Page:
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OK thanks for the explanation, since the pun was way out of my frenchy mind.
Now that you pointed this to me, I'll be less of a tenderfoot in this
american world :).
>De : Jonathan Borden [mailto:email@example.com]
>Envoyé : vendredi 18 janvier 2002 16:40
>À : firstname.lastname@example.org
>Objet : [xml-dev] The RDDL name, was :Re: [xml-dev] RDDL
>" OK. Following RFC 2396, namespaces are resources because
>they have an URI.
>But resources aren't namespace. Hence, RDDL should be named NDL."
>A few points: First, every namespace is a URI, and conversely
>_every URI can
>be a namespace name_, hence there is no absolute distinction
>two, aside from how they are intended to be used. But I've
>already said that
>I believe the definition of a "Resource" is hopeless, so
>there's not much
>point in pursuing this line of reasoning futher.
>The real reason RDDL is named RDDL is a little joke. The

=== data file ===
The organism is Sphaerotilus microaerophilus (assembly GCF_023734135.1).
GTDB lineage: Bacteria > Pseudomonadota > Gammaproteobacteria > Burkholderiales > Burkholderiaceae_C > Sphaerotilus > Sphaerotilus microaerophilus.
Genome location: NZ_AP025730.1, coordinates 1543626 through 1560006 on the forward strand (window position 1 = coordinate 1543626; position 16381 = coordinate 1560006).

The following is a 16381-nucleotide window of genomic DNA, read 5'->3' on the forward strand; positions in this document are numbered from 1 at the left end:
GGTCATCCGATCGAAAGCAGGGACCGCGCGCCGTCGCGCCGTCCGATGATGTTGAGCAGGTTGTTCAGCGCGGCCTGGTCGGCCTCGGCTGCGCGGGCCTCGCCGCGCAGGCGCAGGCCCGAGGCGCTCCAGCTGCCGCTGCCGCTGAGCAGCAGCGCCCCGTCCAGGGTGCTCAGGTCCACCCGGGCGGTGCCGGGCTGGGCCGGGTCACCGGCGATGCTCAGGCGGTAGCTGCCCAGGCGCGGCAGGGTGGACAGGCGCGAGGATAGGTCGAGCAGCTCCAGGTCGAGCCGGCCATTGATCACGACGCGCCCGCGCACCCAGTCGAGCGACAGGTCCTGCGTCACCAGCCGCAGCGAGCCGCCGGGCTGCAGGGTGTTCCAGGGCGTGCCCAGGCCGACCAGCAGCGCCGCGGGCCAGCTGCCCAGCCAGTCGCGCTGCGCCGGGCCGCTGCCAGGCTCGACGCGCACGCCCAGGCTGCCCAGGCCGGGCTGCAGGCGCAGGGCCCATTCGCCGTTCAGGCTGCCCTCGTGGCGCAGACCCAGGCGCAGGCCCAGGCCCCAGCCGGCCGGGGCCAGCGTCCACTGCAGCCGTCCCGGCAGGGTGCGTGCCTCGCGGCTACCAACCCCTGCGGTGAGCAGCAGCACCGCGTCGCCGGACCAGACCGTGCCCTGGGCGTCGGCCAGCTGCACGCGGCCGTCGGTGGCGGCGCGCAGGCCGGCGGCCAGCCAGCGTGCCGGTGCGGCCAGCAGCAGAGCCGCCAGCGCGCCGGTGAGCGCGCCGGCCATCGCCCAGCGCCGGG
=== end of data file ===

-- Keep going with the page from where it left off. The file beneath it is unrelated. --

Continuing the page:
>acronym "RDDL" is
>pronounced like the English word "riddle". My little joke is
>was wondering: what is at the end of a namespace URI? No one
>had an answer.
>"perhaps nothing", "perhaps something". This confused many people who
>thought that every URI was associated with a _document_. Of
>course we know
>that this is not the case by definition, but nonetheless,
>there is a common
>_expectation_ that typing a URI into a browser will result in something
>appearing on the screen.
>A good rule for the Web, and systems in general, is the
>concept of least
>surprise, and XML Namespace URIs which use the "http" scheme and aren't
>associated with a document violate that rule. Hence the
>"riddle": what is
>RDDL. It is a play on words. The name happens to be reasonably good:
>"Resource Directory Description Language". It describes
>collections of resources. RDDL was not the first name proposed
>but all the
>back and forth is in the XML-DEV archives. So in the interest of a good
>acronym we use "resource" vs. "namespace". You must realize
>that we have
>priorities :-) and try not to take names too seriously because this all
>should be just a little fun.
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